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Reading reports involving risk-taking affects financial decision making

Psychology describes varying human behavior depending on numerous factors. It should not be assumed that financial decision makers are immune to such influences

An innovative study carried out at the University of Haifa examined factors influencing decisions by investment advisors and accountants, finding that irrelevant substance, such as newspaper articles dealing with unrelated risky decisions, affects financial decision making. The results of the study were presented at the APESA 2009 international conference on behavioral economics at the University of Haifa.

The study has shown that a group of investment advisors and accountants who have read a story on successful risk-taking decisions rated a traded stock as more valuable for investment, in comparison to a group who read a story on successful results of risk avoidance. "Priming, the underlying psychological mechanism, is well known in psychology, but to date was not analyzed with regard to financial decision making the way we did," said Dr. Doron Kliger who carried out the study along with his student Dalia Gilad.

The study subjects were divided into two groups. One group was given a story on a person who took risks and consequently made big profits. The second group read a story on someone who refused to take such risks and managed, by doing so, to avoid great losses. Both groups were given the story in the context of testing their memory abilities. After reading the story, the participants were given financial reports of a Nasdaq-traded stock whose name was not revealed. The reports included short financial reports and a graph presenting the stock's past performance. The financial information given to the two groups was identical, the only difference being the stories on risk-taking decisions that preceded it. After reading the stories, the participants were asked questions regarding the traded stock.

Results of the study have shown that the group that read on risk taking that succeeded attributed a higher value to the stock investment than the second group.

"The findings of this research show that risk preferences may be manipulated – while the person making those decisions is unaware of it. An investment advisor who reads reports in the morning news that 'encourage' risk taking, might behave entirely differently, on a professional level, than if reading reports on failed risk taking – even if the reports were unrelated to the question at stake. Psychology describes varying human behavior depending on numerous factors. It should not be assumed that financial decision makers are immune to such influences," Dr. Kliger pointed out.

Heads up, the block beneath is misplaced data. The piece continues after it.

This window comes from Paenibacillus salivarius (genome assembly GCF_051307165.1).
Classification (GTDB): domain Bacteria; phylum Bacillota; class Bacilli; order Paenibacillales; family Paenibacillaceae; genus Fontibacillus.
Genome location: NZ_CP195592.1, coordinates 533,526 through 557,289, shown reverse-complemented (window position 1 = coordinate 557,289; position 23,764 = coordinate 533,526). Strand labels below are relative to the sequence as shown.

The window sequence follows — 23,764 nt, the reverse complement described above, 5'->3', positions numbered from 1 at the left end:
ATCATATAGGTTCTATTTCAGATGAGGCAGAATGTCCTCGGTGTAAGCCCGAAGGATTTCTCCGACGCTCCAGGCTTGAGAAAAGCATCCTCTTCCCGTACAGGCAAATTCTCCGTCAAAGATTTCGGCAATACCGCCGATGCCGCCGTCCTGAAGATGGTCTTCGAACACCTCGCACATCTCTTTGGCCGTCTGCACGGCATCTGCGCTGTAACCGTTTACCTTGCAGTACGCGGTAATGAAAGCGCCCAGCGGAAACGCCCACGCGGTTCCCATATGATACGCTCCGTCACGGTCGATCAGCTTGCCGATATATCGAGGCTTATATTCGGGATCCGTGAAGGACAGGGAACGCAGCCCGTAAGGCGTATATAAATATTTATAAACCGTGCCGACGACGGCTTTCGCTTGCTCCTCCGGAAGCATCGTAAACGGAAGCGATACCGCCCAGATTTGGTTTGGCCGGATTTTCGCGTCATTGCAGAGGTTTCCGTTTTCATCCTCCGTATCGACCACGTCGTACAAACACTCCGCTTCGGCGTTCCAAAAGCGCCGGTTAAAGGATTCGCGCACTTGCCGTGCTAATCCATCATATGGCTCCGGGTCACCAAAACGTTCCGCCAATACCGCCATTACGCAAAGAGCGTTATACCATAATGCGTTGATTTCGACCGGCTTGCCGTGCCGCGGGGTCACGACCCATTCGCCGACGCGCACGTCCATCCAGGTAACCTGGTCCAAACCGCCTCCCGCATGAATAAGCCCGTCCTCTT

In another experiment, yielding similar results, the priming information was given as verbal inserts attached to ads that accompanied the financial information (see examples below). In this setup, the treatment group received verbal inserts advocating risk-seeking behavior, while the control group received the same ads, but with neutral verbal inserts. The risk-advocating inserts were, for example, "Do you have the courage, vision, daring, to get to the top?", and "Adventurousness, daring, vision, are the materials success is made of," with the corresponding risk-neutral inserts: "Come to invest with us" and "Coordination and timing is everything."

Priming is a known psychological phenomenon, influencing memory retrieval processes by exposure to different stimuli. Dr. Kliger explains: "Consider, for example, a situation where you have returned home after watching a horror movie. While climbing the stairs, you hear the garden gate creaking. A common fear under such circumstances might be that there is a burglar outside. Hearing the same sound after returning from a tedious workday at the office, if noticing it at all, one would probably interpret it in a banal way – 'Woops, forgot the cat outside again'. In this example, the horror movie is the priming substance, affecting subsequent behavior."

The fact that priming takes a role in decision making manifests the existence of two systems: a rational, cognitive one, and a subconscious, 'gut feeling'," Dr. Kliger added.

These processes play parallel roles in the modern information jungle, as they probably did tens of thousands years ago, Dr. Kliger explains. The much faster, subconscious system takes charge whenever there is a need to make fast decisions, such as deciding whether to attack or to run away when confronted with a wild animal - or whether to buy or sell your investment portfolio when something irregular happens, such as a market crash.

Rachel Feldman | EurekAlert!
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